How Repricers Can Make Price Parity a Reality for Retailers

What would Adam Smith say about modern ecommerce if he were alive today? For one thing, he’d be surprised no one is buying beaver pelts anymore… but he’d also be confused by the complicated pricing of online goods across multiple channels, which undermines his “natural price” theories.

He wouldn’t be the only one confused, either. Ecommerce brands from all over the world are unsure about whether to use price parity or dynamic pricing when selling on multiple channels. Should they sell the same items for the same price everywhere, or should they stagger the prices for the particular market and hope their shoppers never find out? Is it worth it to invest in “repricers” — software that automatically sets or suggests prices based on individual marketplaces?

In this article, we discuss the pros and cons of price parity and dynamic pricing, how they affect your ecommerce brand, and which repricers to use if you choose that route. First, let’s look at how price parity fits into the general backdrop of modern ecommerce.


Price Parity in Modern Ecommerce

In the early days of ecommerce, price parity was the default due to the low number of places to sell. But as soon as marketplaces like Amazon and eBay matured, with brick-and-mortar giants like Walmart and Target doubling investments in their online stores, we started taking price parity for granted.

One of the biggest issues was Amazon, which had a clause in its seller agreements that prevented them from selling the same items on other marketplaces for a lower price. This legally enforced price parity, but only in a way that benefited Amazon. This set the standard for price parity for the last few years, until now, when Amazon ended the policy and essentially reopened the price parity debate.

So sellers on the world’s largest marketplace can now use dynamic pricing to change their prices however they see fit. If you’re selling on multiple marketplaces, you’ve probably already wondered whether you should optimize prices based on the individual marketplace, or keep them uniform for the benefit of your customers.


Customer Loyalty vs. Profits?

Price parity in ecommerce is a complicated issue with no cut-and-dry answers. It helps to understand it if we boil it down to the heart of the debate: do you prefer customer loyalty or profits? That’s not a rhetorical question, but rather one to challenge your business strategies and priorities.

Some companies revolve around the sale, surviving and thriving from purchase to purchase with little regard to whose credit card is entered. Some companies revolve around the customer, sacrificing their own profits to build a loyal community and reinvesting their earnings into long-term payoffs. Where you land on the price parity vs. dynamic pricing debate should depend on which of those you prioritize more.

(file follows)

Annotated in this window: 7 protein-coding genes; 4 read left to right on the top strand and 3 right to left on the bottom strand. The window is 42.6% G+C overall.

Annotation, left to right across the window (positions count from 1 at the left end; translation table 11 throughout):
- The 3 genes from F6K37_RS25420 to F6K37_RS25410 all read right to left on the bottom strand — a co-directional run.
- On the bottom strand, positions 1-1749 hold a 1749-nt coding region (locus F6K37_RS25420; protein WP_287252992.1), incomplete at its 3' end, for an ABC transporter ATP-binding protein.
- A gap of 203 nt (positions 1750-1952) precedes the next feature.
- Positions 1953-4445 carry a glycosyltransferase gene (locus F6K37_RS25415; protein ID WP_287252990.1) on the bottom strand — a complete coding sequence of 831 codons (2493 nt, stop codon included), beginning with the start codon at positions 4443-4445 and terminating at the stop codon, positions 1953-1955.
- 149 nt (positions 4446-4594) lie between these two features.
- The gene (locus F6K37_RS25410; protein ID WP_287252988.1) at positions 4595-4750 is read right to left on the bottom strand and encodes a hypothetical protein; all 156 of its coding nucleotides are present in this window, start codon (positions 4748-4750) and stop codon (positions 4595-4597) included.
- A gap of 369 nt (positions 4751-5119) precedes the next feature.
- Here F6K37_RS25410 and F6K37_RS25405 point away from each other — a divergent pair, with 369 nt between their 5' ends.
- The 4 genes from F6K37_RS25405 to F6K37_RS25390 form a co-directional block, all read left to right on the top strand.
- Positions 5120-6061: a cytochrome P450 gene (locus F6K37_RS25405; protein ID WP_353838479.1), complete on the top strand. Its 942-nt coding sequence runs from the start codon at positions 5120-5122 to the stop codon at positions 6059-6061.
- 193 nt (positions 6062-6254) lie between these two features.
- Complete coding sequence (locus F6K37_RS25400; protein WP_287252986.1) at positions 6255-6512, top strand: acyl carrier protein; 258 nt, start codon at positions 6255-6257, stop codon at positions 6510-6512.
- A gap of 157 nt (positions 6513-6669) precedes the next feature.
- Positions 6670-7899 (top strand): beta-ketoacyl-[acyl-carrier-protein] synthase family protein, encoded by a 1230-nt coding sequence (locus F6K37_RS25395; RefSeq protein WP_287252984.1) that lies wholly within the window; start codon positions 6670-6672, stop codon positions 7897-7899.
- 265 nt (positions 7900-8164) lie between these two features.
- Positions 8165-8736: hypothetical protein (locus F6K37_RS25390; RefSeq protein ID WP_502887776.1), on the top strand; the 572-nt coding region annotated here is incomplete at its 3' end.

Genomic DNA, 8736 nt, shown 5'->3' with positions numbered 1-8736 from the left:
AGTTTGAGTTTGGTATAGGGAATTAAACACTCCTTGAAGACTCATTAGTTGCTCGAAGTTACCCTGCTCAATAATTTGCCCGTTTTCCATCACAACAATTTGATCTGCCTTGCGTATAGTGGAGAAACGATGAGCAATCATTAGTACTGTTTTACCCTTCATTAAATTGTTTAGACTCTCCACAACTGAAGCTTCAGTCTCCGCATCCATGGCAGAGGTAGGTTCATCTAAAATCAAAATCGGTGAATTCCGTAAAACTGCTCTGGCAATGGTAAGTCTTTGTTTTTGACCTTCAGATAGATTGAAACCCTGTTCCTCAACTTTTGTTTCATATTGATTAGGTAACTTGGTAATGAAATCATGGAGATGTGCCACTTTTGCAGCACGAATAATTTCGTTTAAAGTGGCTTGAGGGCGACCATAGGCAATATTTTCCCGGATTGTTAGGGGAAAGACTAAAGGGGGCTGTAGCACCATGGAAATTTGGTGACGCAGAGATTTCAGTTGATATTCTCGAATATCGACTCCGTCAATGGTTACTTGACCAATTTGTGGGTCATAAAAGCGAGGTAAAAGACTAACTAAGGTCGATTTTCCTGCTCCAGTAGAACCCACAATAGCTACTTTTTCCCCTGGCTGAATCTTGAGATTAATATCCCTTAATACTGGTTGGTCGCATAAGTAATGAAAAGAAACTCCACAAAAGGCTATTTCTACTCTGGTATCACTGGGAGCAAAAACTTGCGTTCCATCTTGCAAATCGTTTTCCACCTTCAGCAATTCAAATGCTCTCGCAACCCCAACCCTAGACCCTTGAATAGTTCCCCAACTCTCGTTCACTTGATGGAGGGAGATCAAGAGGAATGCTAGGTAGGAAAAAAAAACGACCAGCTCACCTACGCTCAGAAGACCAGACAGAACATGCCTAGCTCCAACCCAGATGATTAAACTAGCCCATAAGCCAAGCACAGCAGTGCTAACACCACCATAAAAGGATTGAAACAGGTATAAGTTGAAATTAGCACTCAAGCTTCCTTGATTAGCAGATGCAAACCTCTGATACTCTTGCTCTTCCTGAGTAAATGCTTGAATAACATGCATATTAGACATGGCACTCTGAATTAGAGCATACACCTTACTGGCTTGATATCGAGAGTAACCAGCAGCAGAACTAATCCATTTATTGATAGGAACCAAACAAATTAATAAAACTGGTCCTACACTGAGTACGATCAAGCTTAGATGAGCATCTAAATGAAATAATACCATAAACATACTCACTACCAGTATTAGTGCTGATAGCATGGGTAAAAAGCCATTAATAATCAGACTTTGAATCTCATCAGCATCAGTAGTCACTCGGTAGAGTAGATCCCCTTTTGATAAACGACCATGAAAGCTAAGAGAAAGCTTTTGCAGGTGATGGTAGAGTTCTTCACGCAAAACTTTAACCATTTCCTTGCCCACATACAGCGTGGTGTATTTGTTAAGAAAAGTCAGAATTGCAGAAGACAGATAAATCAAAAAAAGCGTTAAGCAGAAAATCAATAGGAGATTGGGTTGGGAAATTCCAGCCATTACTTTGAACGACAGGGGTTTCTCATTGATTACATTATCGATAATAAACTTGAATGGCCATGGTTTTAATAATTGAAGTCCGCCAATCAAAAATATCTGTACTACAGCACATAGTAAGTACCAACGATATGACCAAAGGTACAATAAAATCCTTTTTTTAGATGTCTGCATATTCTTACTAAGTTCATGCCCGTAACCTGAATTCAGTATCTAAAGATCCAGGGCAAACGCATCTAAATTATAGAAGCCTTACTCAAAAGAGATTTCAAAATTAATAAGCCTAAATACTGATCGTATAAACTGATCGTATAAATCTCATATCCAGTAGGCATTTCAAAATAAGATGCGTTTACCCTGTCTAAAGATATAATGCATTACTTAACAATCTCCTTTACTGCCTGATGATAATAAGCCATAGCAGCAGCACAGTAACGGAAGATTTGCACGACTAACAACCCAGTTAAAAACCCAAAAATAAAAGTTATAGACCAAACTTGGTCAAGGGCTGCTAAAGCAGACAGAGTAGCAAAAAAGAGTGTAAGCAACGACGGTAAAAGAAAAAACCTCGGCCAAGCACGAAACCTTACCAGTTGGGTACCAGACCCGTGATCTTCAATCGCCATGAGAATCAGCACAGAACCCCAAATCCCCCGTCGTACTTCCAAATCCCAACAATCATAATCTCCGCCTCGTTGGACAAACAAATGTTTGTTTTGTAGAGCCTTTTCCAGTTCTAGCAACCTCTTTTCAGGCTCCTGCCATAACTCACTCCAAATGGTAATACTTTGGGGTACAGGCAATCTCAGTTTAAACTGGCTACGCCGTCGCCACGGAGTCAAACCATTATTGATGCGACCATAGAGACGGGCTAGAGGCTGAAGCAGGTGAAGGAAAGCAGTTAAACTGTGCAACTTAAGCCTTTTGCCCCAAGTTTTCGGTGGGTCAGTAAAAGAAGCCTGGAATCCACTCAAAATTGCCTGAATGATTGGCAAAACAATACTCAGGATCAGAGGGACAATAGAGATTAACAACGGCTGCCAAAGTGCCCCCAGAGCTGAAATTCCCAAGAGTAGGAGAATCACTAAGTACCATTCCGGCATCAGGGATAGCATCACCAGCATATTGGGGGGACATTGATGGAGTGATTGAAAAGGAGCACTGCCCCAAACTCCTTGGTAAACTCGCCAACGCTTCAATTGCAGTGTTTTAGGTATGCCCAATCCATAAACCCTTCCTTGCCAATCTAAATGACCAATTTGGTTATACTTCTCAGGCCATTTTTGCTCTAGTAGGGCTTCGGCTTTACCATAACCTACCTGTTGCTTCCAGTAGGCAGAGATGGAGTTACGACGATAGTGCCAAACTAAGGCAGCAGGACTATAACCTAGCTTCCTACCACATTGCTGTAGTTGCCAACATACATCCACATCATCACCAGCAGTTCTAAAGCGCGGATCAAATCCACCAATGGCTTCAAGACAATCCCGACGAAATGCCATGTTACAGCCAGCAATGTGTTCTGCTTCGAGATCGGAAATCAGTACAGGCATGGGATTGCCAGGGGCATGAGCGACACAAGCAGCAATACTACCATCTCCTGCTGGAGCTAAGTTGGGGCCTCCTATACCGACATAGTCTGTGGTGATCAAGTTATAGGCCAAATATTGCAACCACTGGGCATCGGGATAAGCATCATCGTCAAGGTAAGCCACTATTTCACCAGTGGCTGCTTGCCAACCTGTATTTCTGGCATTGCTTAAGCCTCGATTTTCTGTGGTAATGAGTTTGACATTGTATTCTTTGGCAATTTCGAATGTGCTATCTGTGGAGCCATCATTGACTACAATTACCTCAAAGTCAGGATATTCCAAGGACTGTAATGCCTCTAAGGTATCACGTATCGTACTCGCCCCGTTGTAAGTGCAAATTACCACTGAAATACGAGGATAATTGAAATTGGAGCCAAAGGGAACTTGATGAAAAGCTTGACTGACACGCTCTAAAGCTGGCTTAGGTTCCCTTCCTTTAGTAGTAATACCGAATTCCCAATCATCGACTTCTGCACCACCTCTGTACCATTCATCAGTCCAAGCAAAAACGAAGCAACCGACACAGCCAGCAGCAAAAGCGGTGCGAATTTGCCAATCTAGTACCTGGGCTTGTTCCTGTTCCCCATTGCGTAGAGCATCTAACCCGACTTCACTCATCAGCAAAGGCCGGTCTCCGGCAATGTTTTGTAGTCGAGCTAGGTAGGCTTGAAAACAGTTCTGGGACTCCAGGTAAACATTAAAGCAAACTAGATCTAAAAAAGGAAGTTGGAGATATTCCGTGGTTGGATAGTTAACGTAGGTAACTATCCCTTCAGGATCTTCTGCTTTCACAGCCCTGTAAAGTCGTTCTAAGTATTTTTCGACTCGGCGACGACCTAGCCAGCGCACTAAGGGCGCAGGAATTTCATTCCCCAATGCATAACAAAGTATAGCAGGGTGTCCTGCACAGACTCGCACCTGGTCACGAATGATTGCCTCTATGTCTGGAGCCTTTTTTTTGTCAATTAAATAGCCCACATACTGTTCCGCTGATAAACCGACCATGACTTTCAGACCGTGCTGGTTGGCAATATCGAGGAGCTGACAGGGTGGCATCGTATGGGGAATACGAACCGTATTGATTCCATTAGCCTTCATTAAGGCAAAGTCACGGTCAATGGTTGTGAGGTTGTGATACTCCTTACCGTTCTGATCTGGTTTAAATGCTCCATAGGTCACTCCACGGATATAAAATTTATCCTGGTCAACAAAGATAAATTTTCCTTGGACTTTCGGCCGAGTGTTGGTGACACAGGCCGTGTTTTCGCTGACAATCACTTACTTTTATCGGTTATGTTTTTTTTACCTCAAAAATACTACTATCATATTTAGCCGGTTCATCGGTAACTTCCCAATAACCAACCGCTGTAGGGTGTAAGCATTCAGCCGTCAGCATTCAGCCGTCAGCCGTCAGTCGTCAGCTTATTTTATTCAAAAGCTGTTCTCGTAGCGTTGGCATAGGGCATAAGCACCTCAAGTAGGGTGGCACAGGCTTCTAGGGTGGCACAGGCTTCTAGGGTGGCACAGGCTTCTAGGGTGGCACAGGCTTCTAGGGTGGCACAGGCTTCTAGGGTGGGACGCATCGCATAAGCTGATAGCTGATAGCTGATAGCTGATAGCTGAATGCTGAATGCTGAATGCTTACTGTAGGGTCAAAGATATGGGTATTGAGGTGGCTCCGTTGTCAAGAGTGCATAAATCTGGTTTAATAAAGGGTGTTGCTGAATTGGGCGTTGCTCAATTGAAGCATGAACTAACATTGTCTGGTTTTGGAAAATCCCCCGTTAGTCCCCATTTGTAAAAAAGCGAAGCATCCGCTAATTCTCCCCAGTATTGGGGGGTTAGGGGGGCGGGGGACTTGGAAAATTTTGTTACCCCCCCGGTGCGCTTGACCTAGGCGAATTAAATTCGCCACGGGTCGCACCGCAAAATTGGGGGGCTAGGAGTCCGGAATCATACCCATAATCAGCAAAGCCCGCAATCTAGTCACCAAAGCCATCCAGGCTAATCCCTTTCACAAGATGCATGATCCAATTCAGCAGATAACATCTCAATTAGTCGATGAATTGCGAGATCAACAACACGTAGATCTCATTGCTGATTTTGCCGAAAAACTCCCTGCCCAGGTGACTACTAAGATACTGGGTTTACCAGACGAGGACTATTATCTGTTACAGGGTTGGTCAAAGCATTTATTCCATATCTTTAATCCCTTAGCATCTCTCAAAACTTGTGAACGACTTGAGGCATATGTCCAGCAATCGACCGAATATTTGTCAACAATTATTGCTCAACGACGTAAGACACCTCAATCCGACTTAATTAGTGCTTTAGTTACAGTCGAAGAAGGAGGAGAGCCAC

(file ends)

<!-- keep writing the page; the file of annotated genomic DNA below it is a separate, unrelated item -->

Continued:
If your brand is built around niche marketing, community building, and developing a loyal customer base, you should adhere to price parity, selling your products at the same price on different platforms. True, most customers stick to their preferred platform when shopping, but that doesn’t mean they never check out other channels. If they see the same item they bought for cheaper on another site, they’ll feel betrayed — and that’s the opposite of what a loyal customer should feel.

If, however, your brand lives and dies by the bottom line, then dynamic pricing serves your goals better. You may lose some regular customers, but in theory you’ll make up the loss with more business from other customers.

Certain industries and product categories benefit from customer loyalty more than others. For example, if you’re selling consumer packaged goods that customers buy periodically, loyalty is crucial. Making an extra dollar on another channel is not worth losing the next few years of regular business from a loyal customer.

If you’re selling one-time purchases, particularly low-cost goods, loyalty is less important. That goes double for limited edition and one-of-a-kind products. Furthermore, if your sales strategy centers on highly competitive markets like Amazon, price parity may be a luxury you can’t afford.


What Are the Best Repricers?

Decided that dynamic pricing is the best strategy for you? The good news is, you don’t have to continually monitor your competitors and redo your prices all the time — you can use automated software to do it for you. Here are some recommendations to help you get started.

  • Informed — If you sell on Walmart and Amazon, Informed may be the best option for you with their custom repricing strategies.
  • Skuuudle — A favorite among users, who like that they have a team of humans reviewing prices rather than an automated algorithm.
  • Omnia Dynamic Pricing — A well-reviewed dynamic pricing algorithm, although the cost might be too high for beginner and small-scale online sellers.
  • Prisync — A more cost-effective repricer than the above two options, Prisync is generally well-reviewed, although users comment on technical issues within the software.
  • xSellco Repricer — If you’re dealing exclusively with Amazon, Xsellco is one of the most popular repricers for optimizing prices and winning Buy Boxes.
  • SellerRepublic — One of the most popular repricers for Amazon or eBay, SellerRepublic is on the cheaper side to accommodate smaller retailers.

Of course, you can always check competitor prices yourself, although this opens you up to human error and opportunities falling between the cracks. Automating tasks like repricing frees you up for more important decisions.

Looking for more pricing tips, check out our blog and learn how to price your online products.


Editor’s Note: This blog post was originally published May 2015 and was updated in July 2019 to reflect more accurate and relevant information.

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